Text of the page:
ASP.NET Production Challenges ASP.NET

Now we will look at two ASP.NET-related production challenges: solving the authentication cookie problem on web farms and changing hosting providers while your site is publicly available.

Fixing Cookie Authentication Problems

When you turn on a web garden or create a multiserver load balance deployment where many servers are serving the same web site, you will have forms authentication problems. Users will frequently be automatically logged out or see the “yellow screen of death” (the ASP.NET error page).This happens because ASP.NET encrypts.the login information in a cookie, but the encryption key is unique for each machine and process in the web garden.If a user hits server No. 1 and gets an encrypted key,and the next hit goes to server No. 2, it will fail to decrypt the cookie and log the user out or throw the user an ASP.NET general error message.

This is what Stefan Schackow on the Microsoft ASP.NET AJAX team said:

In order to prevent this on your production server, you need to remember this before you go live:

The reasons for a forms auth ticket failing are normally that either the validation key or the decryption key are not in sync across all servers in a web farm. Another potential reason can be if both ASP.NET 1.1 and ASP.NET 2.0 applications are issuing forms auth tickets with the same domain and path.

For the first case, setting the validationKey and decryptionKey attributes explicitly on <machineKey /> on each web server will solve the problem.

For the second case, setting the validation Key and decryption Key attributes explicitly in <machineKey /> for *both* the ASP. NET 1.1 and ASP.NET 2.0 applications is necessary. Additionally on the ASP.NET 2.0 apps, the “decryption” attribute in <machineKey />should be set to “3DES”.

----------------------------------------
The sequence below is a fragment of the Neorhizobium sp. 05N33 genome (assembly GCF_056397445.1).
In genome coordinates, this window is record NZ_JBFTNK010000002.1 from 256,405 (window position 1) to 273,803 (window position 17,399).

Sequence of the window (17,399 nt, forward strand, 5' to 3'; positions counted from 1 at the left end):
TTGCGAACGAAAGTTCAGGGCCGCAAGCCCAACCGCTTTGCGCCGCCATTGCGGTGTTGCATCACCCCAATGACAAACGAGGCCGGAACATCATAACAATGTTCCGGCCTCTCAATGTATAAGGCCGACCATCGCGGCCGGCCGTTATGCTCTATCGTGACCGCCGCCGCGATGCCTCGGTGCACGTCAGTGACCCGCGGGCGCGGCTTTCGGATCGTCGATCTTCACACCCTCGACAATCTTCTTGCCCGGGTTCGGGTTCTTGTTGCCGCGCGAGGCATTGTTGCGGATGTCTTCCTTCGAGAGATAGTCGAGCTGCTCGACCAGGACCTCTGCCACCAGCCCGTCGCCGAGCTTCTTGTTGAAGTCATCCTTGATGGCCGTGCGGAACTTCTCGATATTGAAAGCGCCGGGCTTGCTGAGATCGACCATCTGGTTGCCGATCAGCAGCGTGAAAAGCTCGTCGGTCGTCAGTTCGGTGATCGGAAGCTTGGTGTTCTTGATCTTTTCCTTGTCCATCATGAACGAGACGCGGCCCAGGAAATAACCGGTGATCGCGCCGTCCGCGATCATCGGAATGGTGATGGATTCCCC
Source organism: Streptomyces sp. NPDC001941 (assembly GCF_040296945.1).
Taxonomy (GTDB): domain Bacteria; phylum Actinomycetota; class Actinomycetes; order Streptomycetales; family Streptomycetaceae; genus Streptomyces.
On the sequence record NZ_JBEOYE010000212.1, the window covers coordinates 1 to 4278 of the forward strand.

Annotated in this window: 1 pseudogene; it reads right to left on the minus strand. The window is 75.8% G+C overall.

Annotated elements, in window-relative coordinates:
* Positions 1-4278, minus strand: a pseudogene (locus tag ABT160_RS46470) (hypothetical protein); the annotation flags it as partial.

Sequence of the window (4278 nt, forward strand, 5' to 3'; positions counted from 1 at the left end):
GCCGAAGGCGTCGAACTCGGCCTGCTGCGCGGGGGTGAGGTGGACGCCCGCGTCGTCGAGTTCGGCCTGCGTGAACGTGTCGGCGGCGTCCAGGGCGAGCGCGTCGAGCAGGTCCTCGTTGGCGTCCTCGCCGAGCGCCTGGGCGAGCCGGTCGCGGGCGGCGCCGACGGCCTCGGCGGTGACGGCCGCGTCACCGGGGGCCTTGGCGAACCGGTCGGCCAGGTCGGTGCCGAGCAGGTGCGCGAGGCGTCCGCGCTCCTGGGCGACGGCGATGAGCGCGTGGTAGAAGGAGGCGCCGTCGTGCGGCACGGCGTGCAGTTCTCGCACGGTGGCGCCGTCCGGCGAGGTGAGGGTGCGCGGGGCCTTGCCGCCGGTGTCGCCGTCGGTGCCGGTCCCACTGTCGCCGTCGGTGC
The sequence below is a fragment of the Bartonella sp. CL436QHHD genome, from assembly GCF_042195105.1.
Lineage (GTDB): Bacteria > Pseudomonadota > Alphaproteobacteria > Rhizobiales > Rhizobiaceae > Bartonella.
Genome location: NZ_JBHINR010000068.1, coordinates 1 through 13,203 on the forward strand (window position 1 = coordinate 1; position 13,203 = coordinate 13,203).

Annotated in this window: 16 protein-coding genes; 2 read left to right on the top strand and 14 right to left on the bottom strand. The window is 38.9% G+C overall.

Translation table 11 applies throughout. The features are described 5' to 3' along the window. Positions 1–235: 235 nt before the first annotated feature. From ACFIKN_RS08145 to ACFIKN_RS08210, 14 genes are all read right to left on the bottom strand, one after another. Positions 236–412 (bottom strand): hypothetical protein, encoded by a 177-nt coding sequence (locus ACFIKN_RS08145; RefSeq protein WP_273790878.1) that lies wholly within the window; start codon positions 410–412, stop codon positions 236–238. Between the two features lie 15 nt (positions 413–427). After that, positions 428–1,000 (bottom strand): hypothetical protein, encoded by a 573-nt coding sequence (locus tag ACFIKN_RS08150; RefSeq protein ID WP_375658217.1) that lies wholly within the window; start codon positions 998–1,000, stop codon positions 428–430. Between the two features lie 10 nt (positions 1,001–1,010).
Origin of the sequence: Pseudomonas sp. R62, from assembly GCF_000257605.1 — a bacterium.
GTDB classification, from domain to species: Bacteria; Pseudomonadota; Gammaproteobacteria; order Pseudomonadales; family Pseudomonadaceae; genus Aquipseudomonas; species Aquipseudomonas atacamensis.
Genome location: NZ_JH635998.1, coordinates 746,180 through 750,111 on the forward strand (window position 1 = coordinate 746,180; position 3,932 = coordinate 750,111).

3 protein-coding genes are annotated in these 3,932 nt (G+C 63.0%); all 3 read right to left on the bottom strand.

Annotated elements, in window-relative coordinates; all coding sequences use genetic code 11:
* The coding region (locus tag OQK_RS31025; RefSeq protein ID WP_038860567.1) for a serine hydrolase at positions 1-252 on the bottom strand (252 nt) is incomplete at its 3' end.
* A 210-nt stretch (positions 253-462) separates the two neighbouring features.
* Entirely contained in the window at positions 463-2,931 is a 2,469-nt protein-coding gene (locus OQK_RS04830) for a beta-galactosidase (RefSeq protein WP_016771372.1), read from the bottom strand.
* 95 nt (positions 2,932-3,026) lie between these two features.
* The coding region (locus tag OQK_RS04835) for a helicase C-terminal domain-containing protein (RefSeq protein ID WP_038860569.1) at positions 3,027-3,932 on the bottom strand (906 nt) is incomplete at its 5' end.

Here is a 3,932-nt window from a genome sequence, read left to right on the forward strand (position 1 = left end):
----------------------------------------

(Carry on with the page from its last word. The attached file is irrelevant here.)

Example.Configuring machine.config with fixed validation keys in all servers

<system.web><processModel autoConfig="true"/><machineKey validationKey="..." decryptionKey="..." validation="SHA1"/>

You need to introduce the <machineKey> in the <system.web>node if it doesn’t already exist. Be sure to back up machine.config before making such change.If you make any mistake here, none of the web applications on the server will run properly.

Generating the key

How do you generate the machine key? You need to use a utility to produce the key for your PC.I have made a tool that can generate such keys for you. Example shows how you run it.

Example. Running the security key generator.

SecurityKey.exe 24 64

The two parameters in the download are the length of the security keys—the validation key and decryption key, respectively. They need to be exactly the same as specified in the example.

Each machine requires a key

You have put the same machine keys in all the web servers in your production environment,but event logs show users are still having a problem. You’ve restarted IIS and all your servers, but you still see lots of event log error entries that show users are getting the dreaded “Forms authentication failed for the request. Reason: The ticket supplied was invalid.” So, what did you do wrong? You call Microsoft support and go to the forums looking for solutions, but everyone says what you did was correct.

Here’s what you need to do: wait.Wait for two or three days until all those users come back to your web site at least once. Many users will have a cookie encrypted with the previously assigned encryption key pair. Naturally, it will fail to decrypt with the new key pair you have just specified in machine.config.Until all those users get a new key, you will keep having the error message. So, every re turning user willget the error once after the machine.config change.Don’t be alarmed if you see this randomly happening even after one week or a month.This just means some user visited you after a long time.

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